Avoiding Deadlock

Why Going 50/50 Can Hurt Your Business Down the Road

written by Shannon Almes

Forming a business is an exciting and challenging endeavor. In the formation phase, however, one thing that can be overlooked is the allocation of power to ensure decisions can be made efficiently.

People often tell us at the outset that they want things to be fair, so they want decision making authority or “voting power” to be split 50/50. However, if a disagreement arises (as it often does), the parties (and their company) will be in a deadlock and unable to make a decision one way or another. Thankfully, there are a variety of structures you can use when forming your company to avoid future deadlock. 

If you have an odd number of parties, deadlock is easier to avoid. For example, if you are forming a member-managed limited liability company and you wish to have equal voting powers among members, it would likely be advisable to have an odd number of members; likewise, when forming a board of directors, it is good practice to maintain a board with an odd number, so that there will be a tie-breaker in the event of a closely split vote.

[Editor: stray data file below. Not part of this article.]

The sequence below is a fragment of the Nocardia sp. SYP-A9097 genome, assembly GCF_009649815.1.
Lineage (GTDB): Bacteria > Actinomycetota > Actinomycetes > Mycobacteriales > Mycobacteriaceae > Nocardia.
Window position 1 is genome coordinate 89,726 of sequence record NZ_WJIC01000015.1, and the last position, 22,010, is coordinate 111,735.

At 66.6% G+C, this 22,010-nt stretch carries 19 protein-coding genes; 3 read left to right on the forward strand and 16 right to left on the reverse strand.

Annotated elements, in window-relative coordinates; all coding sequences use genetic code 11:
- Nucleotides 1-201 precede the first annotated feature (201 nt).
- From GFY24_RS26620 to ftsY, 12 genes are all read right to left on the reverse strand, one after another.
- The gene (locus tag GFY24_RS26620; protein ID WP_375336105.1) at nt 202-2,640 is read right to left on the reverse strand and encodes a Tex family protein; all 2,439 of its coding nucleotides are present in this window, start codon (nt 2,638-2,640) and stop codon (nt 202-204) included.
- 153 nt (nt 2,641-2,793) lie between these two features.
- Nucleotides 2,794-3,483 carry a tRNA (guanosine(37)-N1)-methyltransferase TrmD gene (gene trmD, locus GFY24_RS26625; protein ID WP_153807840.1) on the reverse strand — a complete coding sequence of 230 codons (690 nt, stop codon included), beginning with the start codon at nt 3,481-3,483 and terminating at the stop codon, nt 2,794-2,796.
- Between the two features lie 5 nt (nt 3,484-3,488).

The goal of avoiding deadlock can be achieved through carefully considering the number of individual people or entities with voting power as well as other factors such as allocation of such power or the number or percentage of votes needed to approve certain actions. The attorneys at RR&A are experienced in business formation and can counsel you and your business on not only what type of business entity may be best for you, but how to structure your entity to ensure decisions can be made swiftly and efficiently.

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